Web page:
If you have an existing Revocable Trust that you no longer need, should you revoke the Trust?
At Shutt Law Firm, we frequently review existing estate plans for clients (by the way, we review existing estate plans for free). When we review existing estate plans, we oftentimes see revocable living trusts that really aren’t necessary any longer.
For example, sometimes the existing trust document created an “A-B Trust” (sometimes called a “Bypass Trust”), which is a type of trust designed to minimize estate taxes. However, that estate tax reason no longer exists for the vast majority of us because the estate tax exemption is so high ($11.4 million per individual for 2019). In other words, if a married couple has an A-B Trust designed to minimize estate tax, but their estate is valued at less than $22.8 million, then the couple no longer has a tax reason to have that A-B Trust.
So, what do we recommend if the Living Trust is no longer needed? There are really three options:
Option 1: Keep the Living Trust as-is
Sometimes, there’s no good reason to have the trust, but there’s also no good reason to get rid of the trust. If you already have the trust, and it’s really not hurting anything, then it’s generally easiest and most cost-effective to just keep the trust document as-is.
Option 2: Terminate the Living Trust
If the trust is burdensome (like many A-B Trusts are), then you may want to just terminate the trust. Sometimes, simple really is better. If you can simply your life by simplifying your estate plan, then terminating the trust and just using a Last Will & Testament instead may be your best option.
Option 3: Modify the Living Trust
A common misconception is that a trust is a document. That’s actually not correct–a trust is not a document. A trust is a little like a company, and a trust has rules (like bylaws in a company), and those rules are set out in a document. That document is usually titled a “Trust Agreement” or a “Declaration of Trust.” So, if you want to modify the trust, what you’re really doing is modifying your trust document.
With a Revocable Trust, you can modify your trust document. So, technically, your trust still exists if you modify the trust document; you just update the rules that govern how your trust operates. To simplify your trust, all we need to do is update your trust document. It’s generally easier and more affordable than our estate planning clients would have guessed. You can keep your trust but bring it line with what you really want by simplifying the document.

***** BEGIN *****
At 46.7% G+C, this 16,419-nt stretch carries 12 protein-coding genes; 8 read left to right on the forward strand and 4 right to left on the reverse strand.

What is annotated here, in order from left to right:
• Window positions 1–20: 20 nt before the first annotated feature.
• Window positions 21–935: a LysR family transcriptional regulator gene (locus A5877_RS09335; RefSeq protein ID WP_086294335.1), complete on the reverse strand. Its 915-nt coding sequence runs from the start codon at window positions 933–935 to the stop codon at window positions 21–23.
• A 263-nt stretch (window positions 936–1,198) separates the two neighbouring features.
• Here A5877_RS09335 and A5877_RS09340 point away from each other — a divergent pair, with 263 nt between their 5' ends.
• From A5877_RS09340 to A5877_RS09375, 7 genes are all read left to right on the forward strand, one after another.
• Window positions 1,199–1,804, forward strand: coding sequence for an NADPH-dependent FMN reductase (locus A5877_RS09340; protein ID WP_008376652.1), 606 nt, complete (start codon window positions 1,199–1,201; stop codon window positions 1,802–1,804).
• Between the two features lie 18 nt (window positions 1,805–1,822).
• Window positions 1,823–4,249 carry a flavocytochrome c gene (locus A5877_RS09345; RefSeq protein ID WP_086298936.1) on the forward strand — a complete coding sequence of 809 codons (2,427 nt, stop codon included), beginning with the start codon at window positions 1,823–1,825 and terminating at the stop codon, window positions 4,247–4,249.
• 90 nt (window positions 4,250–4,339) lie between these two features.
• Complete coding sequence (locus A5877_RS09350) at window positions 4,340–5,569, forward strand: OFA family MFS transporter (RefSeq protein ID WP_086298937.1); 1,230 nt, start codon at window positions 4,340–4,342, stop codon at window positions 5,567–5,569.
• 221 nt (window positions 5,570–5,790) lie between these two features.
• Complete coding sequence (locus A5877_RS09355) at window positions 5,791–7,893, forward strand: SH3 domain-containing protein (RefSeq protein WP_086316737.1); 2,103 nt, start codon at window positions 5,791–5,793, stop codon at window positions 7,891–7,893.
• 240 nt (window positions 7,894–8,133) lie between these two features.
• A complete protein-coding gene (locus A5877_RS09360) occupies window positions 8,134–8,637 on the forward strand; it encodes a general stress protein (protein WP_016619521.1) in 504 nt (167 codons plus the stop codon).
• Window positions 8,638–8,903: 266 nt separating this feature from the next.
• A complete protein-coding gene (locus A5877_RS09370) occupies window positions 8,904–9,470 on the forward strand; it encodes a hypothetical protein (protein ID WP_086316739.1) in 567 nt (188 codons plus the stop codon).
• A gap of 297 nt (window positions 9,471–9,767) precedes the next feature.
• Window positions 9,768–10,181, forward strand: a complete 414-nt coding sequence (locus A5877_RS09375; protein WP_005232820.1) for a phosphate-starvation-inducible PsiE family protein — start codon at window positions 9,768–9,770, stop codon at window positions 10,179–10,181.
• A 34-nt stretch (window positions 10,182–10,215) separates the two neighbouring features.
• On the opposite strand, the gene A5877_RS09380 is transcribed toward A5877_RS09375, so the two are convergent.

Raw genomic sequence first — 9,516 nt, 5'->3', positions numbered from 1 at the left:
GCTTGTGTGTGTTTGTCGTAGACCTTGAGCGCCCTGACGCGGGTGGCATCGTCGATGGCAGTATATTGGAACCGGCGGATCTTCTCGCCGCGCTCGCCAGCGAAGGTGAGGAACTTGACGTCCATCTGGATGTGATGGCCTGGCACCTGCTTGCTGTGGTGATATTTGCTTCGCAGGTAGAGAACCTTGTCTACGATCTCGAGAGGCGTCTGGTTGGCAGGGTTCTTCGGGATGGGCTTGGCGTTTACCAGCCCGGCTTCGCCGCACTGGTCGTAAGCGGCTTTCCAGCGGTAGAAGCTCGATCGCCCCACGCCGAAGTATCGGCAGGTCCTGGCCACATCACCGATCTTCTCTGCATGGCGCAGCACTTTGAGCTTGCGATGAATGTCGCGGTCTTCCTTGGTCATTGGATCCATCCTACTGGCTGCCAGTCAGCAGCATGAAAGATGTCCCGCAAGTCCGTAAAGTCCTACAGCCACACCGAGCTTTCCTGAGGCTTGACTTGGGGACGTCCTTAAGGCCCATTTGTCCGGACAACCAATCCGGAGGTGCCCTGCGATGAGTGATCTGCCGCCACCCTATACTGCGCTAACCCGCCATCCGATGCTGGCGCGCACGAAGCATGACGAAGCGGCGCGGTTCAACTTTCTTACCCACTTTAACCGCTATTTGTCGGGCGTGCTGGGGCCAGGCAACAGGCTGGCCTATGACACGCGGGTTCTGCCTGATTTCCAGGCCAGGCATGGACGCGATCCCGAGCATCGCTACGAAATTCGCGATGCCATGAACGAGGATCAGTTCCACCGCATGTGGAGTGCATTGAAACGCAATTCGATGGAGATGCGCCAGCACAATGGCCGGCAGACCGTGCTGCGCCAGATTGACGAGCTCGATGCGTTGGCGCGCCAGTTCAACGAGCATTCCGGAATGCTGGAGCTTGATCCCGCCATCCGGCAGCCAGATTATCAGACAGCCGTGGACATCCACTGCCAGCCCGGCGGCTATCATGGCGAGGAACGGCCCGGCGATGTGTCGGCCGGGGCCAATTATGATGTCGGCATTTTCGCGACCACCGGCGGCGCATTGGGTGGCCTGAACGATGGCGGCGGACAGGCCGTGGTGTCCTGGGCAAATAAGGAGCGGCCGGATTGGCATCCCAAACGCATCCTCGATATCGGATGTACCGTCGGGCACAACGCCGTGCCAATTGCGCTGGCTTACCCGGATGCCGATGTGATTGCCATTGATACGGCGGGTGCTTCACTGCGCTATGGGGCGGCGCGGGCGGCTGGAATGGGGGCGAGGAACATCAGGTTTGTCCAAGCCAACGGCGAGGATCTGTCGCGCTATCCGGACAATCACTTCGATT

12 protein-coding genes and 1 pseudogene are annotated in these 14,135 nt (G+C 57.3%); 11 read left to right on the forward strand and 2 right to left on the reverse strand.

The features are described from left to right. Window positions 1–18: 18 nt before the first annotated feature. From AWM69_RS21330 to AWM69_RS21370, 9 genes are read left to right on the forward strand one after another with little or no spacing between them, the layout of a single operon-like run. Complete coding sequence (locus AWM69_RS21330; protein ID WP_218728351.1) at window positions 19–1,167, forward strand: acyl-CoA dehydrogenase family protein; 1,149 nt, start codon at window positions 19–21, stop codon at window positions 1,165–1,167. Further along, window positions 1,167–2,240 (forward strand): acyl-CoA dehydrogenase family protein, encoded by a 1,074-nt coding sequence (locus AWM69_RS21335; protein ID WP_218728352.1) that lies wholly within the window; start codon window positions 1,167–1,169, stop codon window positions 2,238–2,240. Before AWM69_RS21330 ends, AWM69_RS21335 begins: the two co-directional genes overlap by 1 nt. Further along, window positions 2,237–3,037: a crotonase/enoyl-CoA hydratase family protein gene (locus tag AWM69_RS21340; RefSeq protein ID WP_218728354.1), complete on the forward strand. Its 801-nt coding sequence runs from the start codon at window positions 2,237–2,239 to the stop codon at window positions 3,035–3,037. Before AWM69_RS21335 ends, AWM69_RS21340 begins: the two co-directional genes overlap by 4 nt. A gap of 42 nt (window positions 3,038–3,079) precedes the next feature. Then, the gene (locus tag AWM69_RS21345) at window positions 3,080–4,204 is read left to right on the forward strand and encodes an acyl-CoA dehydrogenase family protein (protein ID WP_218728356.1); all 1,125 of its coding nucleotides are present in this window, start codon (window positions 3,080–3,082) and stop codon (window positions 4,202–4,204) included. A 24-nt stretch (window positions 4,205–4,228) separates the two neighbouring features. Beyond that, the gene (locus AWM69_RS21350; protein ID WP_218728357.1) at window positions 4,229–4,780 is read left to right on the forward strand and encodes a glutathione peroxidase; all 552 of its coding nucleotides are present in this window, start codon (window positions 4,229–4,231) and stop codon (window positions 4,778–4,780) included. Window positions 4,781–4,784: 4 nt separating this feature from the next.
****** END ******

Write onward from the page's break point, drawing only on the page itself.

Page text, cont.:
To ask a legal question or get legal help from and Texas Wills and Probate lawyer Isaac Shutt, use the online contact form to the right or call (214) 302-8197. If you prefer to meet at the law office in person, the estate planning attorneys will gladly offer a free consultation.
Visit www.ShuttLawFirm.com for more information on changing your revocable living trust, terminating your trust in Texas, or having a free estate planning consultation, you can send the estate planning lawyer an email at email@example.com.
Shutt Law Firm’s office is conveniently located just north of Dallas, and just south of Plano, TX. The law office is near the intersection of highway 75 and Campbell Road in Richardson, Texas.
You can also call Mr. Shutt or Mr. Hall at (214) 302-8197 for more information on the topic discussed in this article or to discuss a different legal matter.
Please consider the Shutt Law Firm for probate in Texas, Texas Last Will and Testaments, estate planning, living trusts, or you need Richardson probate lawyers serving Dallas, Plano, Allen, McKinney, Garland, Addison, Denton, TX, Collin County, Tarrant County, Rockwall, Ellis, Grayson or surrounding North Texas area.
DISCLAIMER: Nothing in this brief article constitutes legal advice. The information provided herein is merely provided in the spirit of education and is believed to be accurate as of the time it was originally prepared, and laws change. If you have a legal question, you should consult a lawyer for your specific legal situation. Further, nothing in this article shall be construed to have started an attorney-client relationship. No such relationship exists until both you and and an attorney at Shutt Law Firm sign an engagement letter.
By Isaac Shutt